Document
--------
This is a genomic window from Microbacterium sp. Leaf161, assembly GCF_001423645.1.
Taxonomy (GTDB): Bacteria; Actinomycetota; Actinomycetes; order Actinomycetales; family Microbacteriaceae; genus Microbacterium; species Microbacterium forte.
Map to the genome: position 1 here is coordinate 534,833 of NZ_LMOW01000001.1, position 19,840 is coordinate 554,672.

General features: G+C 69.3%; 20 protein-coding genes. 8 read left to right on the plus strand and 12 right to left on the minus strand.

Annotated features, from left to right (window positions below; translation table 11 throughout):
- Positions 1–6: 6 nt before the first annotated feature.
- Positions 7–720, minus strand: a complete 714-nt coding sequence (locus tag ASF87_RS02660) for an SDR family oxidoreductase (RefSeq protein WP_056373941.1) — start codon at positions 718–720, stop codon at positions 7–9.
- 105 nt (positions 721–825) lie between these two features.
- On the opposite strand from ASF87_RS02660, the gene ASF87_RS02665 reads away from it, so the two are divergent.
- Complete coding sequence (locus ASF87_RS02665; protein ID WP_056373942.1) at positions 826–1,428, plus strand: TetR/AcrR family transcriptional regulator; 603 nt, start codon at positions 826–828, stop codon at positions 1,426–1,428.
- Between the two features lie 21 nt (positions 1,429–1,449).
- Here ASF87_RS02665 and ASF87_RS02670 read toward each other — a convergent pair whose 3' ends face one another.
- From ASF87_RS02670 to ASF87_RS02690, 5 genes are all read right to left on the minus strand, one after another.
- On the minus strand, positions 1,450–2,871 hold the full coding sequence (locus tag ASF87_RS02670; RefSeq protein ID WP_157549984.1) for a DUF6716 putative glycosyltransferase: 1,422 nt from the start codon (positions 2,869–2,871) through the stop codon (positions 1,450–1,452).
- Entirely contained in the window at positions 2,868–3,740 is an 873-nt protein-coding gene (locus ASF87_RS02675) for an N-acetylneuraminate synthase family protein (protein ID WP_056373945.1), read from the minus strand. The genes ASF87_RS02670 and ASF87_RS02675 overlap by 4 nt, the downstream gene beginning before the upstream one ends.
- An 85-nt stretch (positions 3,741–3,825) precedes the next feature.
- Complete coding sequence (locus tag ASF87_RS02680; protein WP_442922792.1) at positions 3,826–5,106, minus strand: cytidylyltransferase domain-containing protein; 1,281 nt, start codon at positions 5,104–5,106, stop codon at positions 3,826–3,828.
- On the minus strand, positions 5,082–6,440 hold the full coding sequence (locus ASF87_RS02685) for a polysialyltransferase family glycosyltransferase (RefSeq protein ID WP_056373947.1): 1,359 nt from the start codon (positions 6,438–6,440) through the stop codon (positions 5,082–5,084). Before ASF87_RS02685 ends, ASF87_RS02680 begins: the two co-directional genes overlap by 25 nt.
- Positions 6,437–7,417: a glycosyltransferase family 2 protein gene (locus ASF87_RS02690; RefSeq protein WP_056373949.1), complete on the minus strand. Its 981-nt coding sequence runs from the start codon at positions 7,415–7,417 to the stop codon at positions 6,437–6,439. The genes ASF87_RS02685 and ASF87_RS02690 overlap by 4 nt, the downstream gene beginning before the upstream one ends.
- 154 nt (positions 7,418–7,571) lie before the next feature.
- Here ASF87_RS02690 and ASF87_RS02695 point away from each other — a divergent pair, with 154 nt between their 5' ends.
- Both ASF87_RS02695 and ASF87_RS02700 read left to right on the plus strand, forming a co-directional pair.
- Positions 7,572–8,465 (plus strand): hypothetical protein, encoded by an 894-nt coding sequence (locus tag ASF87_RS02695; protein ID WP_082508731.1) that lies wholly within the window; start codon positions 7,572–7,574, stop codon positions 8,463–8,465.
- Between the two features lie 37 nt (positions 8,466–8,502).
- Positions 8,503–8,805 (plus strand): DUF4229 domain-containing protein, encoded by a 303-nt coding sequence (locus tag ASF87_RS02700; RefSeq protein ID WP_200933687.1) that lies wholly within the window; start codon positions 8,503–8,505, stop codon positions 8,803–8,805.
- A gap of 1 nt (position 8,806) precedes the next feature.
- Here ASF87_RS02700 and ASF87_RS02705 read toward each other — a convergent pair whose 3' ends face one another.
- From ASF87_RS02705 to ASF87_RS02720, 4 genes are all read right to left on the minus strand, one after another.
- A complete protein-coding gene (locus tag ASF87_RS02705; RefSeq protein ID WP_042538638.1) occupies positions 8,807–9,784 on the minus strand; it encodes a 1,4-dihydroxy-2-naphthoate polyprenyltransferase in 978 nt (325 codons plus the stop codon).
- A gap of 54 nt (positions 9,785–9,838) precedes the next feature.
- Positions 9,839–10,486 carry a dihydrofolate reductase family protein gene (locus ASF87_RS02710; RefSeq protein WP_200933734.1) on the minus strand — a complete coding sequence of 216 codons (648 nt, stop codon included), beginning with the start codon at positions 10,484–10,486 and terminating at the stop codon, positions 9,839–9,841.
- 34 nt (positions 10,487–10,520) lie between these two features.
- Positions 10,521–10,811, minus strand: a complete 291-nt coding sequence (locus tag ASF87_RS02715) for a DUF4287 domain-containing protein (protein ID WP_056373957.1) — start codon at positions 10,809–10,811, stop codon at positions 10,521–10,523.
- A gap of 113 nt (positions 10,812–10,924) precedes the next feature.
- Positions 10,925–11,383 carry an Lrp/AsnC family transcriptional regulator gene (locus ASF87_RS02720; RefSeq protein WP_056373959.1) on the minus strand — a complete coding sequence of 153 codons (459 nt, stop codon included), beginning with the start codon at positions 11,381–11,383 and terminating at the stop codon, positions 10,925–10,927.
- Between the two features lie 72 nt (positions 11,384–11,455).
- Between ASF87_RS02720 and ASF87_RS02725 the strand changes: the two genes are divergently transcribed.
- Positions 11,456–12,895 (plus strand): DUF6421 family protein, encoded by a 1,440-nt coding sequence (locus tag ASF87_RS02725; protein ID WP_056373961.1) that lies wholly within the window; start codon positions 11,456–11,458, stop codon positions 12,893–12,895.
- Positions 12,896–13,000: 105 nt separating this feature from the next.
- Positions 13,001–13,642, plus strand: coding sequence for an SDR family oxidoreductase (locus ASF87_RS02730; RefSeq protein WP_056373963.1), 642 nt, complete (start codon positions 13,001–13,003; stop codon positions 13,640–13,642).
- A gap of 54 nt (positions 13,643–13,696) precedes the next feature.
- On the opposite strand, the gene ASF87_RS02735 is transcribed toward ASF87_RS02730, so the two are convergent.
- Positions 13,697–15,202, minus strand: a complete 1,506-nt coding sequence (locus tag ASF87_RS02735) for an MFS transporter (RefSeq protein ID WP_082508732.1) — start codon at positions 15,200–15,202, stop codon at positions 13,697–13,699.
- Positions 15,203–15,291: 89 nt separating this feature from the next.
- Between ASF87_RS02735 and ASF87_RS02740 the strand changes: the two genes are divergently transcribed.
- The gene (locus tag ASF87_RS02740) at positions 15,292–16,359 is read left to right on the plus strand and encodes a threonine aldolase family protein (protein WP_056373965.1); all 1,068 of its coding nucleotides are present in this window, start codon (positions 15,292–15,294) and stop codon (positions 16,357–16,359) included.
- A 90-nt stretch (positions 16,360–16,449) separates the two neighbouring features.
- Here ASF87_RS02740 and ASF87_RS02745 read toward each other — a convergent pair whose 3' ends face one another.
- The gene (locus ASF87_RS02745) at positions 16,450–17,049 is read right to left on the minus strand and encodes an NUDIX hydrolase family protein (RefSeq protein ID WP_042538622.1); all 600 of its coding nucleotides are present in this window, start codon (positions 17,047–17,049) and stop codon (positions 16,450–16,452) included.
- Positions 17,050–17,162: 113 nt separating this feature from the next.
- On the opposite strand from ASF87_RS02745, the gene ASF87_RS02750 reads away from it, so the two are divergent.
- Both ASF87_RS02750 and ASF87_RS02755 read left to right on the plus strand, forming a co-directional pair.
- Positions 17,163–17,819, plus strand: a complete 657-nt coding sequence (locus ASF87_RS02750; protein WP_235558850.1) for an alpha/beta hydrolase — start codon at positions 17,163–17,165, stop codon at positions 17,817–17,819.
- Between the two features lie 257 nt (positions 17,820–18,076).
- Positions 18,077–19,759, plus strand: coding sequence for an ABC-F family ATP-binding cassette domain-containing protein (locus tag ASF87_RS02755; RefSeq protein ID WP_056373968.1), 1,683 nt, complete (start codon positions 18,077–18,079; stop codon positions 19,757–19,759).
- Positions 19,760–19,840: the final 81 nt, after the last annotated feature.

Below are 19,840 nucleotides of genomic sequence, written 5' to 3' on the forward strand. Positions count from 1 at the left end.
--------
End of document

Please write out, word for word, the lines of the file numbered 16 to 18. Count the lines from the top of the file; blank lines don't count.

- An 85-nt stretch (positions 3,741–3,825) precedes the next feature.
- Complete coding sequence (locus tag ASF87_RS02680; protein WP_442922792.1) at positions 3,826–5,106, minus strand: cytidylyltransferase domain-containing protein; 1,281 nt, start codon at positions 5,104–5,106, stop codon at positions 3,826–3,828.
- On the minus strand, positions 5,082–6,440 hold the full coding sequence (locus ASF87_RS02685) for a polysialyltransferase family glycosyltransferase (RefSeq protein ID WP_056373947.1): 1,359 nt from the start codon (positions 6,438–6,440) through the stop codon (positions 5,082–5,084). Before ASF87_RS02685 ends, ASF87_RS02680 begins: the two co-directional genes overlap by 25 nt.